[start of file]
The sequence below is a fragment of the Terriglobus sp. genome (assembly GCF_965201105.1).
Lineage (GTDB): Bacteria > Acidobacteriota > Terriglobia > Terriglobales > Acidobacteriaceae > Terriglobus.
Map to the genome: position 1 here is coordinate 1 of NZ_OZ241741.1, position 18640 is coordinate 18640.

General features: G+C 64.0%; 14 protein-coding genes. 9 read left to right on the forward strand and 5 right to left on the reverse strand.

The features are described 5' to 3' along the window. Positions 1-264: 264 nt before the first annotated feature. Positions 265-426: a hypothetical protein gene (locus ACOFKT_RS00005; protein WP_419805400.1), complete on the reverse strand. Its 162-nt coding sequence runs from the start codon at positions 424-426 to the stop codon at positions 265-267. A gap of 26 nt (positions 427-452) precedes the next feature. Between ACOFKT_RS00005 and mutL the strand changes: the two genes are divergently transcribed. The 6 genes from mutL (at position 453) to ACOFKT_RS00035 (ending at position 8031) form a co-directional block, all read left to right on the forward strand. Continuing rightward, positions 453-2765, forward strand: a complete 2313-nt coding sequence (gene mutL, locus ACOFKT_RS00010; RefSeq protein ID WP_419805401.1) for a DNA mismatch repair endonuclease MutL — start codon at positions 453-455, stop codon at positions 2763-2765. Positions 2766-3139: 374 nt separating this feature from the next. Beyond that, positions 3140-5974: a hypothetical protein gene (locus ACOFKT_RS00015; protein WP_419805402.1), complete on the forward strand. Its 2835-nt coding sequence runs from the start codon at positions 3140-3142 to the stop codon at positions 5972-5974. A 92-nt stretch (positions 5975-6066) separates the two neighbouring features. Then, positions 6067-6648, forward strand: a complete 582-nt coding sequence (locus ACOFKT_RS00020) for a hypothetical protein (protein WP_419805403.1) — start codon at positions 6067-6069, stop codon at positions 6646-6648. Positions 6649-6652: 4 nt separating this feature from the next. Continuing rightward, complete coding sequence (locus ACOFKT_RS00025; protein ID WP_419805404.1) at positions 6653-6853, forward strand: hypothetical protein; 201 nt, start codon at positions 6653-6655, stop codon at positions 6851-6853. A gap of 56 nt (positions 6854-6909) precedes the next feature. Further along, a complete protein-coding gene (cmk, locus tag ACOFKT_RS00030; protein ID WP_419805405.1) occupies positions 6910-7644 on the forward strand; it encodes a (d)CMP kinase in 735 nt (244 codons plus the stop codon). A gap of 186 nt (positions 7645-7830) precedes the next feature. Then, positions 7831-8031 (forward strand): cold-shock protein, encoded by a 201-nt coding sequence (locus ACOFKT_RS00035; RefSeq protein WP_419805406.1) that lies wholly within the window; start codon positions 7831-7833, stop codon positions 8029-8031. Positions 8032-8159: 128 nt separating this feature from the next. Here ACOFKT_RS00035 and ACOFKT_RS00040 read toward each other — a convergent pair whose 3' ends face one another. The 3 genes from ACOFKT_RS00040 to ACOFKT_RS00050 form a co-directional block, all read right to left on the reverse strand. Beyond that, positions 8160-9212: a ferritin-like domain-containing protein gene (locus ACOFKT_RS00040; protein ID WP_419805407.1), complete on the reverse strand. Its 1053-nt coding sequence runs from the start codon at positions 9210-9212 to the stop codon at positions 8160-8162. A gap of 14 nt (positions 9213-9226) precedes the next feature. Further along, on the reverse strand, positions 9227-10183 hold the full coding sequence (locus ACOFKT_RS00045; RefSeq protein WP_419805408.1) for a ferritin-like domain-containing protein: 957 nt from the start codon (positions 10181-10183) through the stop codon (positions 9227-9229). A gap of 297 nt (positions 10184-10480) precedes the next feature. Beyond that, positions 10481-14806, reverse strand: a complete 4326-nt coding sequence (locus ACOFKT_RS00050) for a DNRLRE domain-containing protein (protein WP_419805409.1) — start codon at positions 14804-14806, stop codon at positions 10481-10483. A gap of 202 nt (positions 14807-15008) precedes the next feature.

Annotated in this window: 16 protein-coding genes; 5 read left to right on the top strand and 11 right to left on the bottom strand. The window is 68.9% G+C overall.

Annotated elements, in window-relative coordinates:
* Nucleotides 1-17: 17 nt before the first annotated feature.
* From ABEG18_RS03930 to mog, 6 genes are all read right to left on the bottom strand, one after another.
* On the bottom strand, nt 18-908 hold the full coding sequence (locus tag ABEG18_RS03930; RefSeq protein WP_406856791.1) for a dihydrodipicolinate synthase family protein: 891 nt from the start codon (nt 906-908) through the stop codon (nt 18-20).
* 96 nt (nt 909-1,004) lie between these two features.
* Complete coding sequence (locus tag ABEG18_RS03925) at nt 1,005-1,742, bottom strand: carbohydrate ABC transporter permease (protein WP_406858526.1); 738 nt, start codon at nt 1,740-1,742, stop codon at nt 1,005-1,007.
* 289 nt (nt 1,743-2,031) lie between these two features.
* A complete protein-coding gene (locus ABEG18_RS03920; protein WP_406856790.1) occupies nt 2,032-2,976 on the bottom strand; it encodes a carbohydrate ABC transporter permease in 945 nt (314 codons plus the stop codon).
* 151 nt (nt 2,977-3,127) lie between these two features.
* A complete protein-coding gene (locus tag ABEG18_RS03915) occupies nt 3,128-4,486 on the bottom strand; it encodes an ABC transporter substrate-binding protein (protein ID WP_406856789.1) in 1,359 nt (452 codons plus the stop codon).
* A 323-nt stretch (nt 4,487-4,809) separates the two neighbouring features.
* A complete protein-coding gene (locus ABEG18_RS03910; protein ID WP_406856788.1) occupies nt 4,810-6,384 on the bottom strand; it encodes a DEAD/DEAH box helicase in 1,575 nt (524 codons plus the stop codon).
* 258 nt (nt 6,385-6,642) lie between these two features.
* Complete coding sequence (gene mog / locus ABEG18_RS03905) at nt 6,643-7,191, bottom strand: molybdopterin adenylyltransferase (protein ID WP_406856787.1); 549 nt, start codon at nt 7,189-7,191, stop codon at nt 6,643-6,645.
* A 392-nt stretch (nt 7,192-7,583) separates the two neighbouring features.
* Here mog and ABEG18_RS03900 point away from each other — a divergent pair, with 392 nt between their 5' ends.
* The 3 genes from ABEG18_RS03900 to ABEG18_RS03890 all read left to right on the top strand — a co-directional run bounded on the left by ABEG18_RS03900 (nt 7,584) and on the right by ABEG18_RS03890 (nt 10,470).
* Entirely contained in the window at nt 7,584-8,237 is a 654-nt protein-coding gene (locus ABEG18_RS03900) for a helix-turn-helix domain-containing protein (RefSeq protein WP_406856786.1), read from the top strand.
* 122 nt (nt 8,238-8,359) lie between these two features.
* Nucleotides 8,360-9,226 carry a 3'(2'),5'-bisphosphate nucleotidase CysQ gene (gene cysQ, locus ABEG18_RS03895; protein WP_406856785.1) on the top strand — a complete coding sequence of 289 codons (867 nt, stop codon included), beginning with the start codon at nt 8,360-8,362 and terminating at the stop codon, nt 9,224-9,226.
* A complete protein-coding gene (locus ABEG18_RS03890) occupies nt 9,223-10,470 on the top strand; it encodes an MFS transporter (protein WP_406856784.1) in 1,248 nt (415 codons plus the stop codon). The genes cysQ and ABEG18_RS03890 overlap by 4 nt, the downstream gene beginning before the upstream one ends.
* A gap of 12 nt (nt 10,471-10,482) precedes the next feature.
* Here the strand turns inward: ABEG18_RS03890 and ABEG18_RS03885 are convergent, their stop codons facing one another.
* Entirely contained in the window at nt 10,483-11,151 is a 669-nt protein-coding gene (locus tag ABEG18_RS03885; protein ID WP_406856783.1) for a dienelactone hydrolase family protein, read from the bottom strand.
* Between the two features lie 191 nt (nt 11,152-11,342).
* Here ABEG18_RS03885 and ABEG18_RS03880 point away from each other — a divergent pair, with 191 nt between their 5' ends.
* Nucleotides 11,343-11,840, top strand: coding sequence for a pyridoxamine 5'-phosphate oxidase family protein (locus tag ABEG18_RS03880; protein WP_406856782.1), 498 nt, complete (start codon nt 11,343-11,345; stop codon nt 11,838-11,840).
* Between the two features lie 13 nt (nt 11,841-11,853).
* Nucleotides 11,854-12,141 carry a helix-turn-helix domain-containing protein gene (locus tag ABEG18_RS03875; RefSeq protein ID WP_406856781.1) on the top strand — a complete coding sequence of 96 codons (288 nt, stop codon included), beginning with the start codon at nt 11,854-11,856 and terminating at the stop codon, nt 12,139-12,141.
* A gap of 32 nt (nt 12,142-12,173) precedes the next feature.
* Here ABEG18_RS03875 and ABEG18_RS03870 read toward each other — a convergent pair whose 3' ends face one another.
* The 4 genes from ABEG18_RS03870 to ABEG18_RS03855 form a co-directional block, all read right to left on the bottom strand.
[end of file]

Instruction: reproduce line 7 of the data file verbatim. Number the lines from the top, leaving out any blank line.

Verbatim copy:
Annotated elements, in window-relative coordinates: